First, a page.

The porn cycle article was interesting. I would add that sometimes the battle is at church. One young man told me that he did not expect the battle to be at church also. Many women are probably unaware at the thoughts they stir for men and boys of all ages by their clothing. What I see every Sunday is skirts too short, even shorter when sitting, too much skin showing, open backs, way too much cleavage and tight fitting clothing. Moms should advise their daughters on dress and dad’s should be asked because we know what can stir another man.

      Stteve

      Reply
      • Wyatt Fisher on

        Very true Steve….Church can definitely be another battle ground….of all places

      • Kelly on

        That is so frustrating to hear as a woman. Your thoughts are your responsibility. Period. What’s next? A burka? This is just another way to shirk responsibility and put blame on women.

    2. Brian on

      It’s a familiar cycle because that’s what it was like for me as a curious teenager. But I went several years without porn, then stumbled back into it in my mid twenties. It’s a struggle that has continued to come up into my late twenties, but it generally has very little, sometimes nothing at all to do with sexual gratification. It’s more a perverse coping mechanism when life is really hard. Maybe I’m alone in this, but for me it’s almost always a wrongful escape from stress, pain, and loneliness that I should be bringing to God in prayer, and not a primal, “Oooh, boobies!” I’m not like the alcoholic who always drinks because his body physically craves alcohol. I’m more like the guy who, when he’s down and out, abuses alcohol to forget things for a while. I’m certainly not saying that makes it ok, or any less evil and debauched. Probably the opposite, actually, since it is even more pronounced spiritual adultery, as well as the obvious visual and mental adultery. I’ve never obtained any lasting victory over porn except when I deal with my OTHER problems rightly. You can’t just stop, unless you first understand why you fall. In a perfect world you could simply remove all access, and everything would be fine. But in my experience, the heart and its internal habits have to change, otherwise some new avenue will ALWAYS present itself. One does not simply quit porn; you have to replace it with something. If porn is primarily sensual for you, work on making your body a living sacrifice to God, and if married, making your wife your standard of beauty, and practicing Proverbs 5:15-19. If it’s emotional and spiritual, then work on making the Lord your joy and strong fortress. Making sacrificial efforts to improve your prayer life will do more to defeat porn than any amount of device downgrading. That certainly may be necessary for a time, but by itself it only buries the problem (still very much alive) instead of crucifying it. I hope this helps someone.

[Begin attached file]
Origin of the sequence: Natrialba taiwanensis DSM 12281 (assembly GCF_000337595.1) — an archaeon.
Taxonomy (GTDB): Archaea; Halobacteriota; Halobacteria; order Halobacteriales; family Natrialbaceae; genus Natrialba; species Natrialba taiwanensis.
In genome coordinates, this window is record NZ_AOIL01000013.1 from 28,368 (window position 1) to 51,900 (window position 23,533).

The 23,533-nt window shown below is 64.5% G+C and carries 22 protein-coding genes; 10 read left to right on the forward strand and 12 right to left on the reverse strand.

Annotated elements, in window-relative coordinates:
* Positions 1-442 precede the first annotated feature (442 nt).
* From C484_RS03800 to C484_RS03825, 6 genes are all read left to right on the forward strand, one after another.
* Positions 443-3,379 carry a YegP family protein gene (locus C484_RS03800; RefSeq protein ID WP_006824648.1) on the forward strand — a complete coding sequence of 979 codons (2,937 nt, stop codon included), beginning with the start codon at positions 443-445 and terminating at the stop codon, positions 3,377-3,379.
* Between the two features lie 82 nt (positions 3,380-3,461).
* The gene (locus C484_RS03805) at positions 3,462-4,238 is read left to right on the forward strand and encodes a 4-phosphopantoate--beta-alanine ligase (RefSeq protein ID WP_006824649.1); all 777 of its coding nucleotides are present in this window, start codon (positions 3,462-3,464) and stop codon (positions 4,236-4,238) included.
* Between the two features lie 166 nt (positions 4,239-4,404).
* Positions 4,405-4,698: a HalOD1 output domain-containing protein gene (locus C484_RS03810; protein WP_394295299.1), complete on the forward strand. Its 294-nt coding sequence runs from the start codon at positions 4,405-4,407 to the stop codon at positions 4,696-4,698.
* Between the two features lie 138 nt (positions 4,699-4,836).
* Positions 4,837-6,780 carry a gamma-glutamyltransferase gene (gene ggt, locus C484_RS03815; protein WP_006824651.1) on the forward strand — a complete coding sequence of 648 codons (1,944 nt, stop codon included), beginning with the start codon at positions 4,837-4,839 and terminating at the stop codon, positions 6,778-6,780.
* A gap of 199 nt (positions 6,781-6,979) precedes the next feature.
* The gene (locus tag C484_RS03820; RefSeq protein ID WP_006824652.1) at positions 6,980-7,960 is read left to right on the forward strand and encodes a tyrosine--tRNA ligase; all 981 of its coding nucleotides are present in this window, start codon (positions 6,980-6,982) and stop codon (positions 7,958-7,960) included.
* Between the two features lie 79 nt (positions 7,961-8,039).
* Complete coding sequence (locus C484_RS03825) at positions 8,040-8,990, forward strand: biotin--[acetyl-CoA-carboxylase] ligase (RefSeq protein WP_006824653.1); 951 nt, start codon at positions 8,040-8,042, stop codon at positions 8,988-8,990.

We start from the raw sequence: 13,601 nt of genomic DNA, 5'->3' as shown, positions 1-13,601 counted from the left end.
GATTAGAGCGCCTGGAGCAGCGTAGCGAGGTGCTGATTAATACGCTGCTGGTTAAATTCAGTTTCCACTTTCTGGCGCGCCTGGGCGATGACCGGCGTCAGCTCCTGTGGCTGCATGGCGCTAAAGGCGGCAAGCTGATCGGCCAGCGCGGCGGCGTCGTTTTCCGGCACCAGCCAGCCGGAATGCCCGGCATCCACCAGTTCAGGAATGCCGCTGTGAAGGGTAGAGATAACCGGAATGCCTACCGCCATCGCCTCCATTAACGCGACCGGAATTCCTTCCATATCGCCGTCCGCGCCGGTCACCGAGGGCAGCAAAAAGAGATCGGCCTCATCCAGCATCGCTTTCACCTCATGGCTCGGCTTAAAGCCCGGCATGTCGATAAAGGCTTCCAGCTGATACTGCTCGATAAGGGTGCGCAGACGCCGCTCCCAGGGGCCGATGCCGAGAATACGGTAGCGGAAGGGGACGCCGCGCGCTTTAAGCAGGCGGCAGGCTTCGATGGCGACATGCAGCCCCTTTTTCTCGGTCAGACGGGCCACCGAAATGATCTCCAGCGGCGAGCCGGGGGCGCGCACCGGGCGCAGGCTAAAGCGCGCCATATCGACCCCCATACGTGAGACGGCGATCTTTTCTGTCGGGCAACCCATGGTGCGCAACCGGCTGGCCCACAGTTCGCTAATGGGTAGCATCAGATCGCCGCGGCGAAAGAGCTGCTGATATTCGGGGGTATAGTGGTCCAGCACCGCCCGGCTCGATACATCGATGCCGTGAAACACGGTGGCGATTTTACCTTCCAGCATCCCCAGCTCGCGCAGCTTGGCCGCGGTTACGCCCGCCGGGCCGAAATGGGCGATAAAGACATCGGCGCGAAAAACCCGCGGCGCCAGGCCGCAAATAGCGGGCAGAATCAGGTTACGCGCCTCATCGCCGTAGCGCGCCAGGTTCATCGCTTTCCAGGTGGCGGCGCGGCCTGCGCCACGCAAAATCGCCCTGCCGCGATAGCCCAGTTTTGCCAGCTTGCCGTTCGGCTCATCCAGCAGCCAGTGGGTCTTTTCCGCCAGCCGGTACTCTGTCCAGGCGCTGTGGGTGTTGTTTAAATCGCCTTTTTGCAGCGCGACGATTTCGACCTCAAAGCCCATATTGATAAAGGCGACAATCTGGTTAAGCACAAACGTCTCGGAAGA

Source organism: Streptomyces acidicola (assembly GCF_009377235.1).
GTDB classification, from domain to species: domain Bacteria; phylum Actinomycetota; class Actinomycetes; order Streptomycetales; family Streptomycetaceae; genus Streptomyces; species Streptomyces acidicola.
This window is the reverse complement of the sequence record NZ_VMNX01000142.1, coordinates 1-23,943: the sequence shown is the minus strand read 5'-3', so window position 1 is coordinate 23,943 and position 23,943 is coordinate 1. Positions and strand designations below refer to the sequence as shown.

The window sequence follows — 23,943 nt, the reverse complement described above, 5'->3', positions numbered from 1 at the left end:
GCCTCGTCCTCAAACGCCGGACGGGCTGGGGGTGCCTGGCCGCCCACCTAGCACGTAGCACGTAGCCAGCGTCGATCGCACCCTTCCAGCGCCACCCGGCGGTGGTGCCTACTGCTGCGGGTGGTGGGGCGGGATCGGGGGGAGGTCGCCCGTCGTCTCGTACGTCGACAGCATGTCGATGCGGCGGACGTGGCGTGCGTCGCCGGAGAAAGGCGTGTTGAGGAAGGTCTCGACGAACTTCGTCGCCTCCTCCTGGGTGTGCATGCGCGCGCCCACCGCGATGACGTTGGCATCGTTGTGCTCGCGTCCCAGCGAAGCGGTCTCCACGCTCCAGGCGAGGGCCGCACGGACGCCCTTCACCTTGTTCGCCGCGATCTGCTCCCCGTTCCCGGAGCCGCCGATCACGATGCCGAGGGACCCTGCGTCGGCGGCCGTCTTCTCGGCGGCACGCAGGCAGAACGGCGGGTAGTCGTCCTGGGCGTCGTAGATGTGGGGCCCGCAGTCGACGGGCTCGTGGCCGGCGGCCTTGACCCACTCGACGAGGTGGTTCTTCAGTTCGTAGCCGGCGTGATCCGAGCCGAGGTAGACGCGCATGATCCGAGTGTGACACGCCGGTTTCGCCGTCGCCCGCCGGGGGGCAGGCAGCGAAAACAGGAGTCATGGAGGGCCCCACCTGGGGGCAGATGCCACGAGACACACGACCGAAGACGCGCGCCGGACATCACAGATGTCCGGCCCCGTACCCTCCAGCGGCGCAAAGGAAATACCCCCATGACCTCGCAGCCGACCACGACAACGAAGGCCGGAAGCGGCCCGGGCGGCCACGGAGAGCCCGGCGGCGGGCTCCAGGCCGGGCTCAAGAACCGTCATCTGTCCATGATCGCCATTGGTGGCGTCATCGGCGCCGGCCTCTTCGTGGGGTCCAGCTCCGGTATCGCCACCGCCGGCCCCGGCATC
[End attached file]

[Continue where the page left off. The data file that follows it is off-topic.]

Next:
Reply
      • Wyatt Fisher on

        Great points Brian…yes, discerning the drive behind the pull for porn and addressing that is essential for long-term victory. I also agree that as emotional strain peaks, so too does our desire for pleasure and escape

      • Kerri on

        Brian, I totally agree!! This has been the reason my husband has not been able to defeat porn. He is now seeing the bigger picture. But, you are correct, all the filters and boundaries mean nothing if the root problem is not addressed. Though to be sure I would add that setting up boundaries is wise and helpful for rebuilding trust if you are in a relationship. Not having a filter would be foolish, but having one thinking that is what is going to ‘save’ you is foolish as well. You need both, the boundary AND the right relationship with God and others.

      • Rob on

        Brian – I very much identify with what you wrote there. Thank you for sharing it. When I read what you wrote I had one of those “so I’m not the only person who feels this way” moments. Thanks again!

      • Dan on

        Both Wyatt and Brian are “spot-on!” As I read Wyatt’s blog post, I felt like he must be a little bird watching over my shoulder so many times in my life. And Brian talking about dealing with the other stuff to get at the root, YES! As a Christian and former pastor, I have struggled all of my life with that thing we like to call “self-esteem.” I was born to a single teen mother and had no relationship with my biological father until my forties. Instead of growing up in my mom’s home, I was raised by my grandmother and her youngest son. I realize that this history contributed to my struggle with acceptance. I have always wanted that, wanted my efforts to be complimented and praised, even though it embarrassed me. I have struggled with rejection. In my humanness, there was no rejection in porn. It has always brought that pseudo-acceptance because it’s not real. The reality has been that it destroys my acceptance with others (i.e. my wife). But when I truly latch on to that knowledge that I am accepted by the Savior, to the point that He went to the cross for me, I am falling on the floor in awestruck tears of humility. Our pastor recently said in a sermon that the problem in society is not a self-esteem issue, but a Jesus issue. When I am driven by my acceptance, I am driven by me. I need to driven by that acknowledgement of Christ’s acceptance of me and draw closer to Him every day.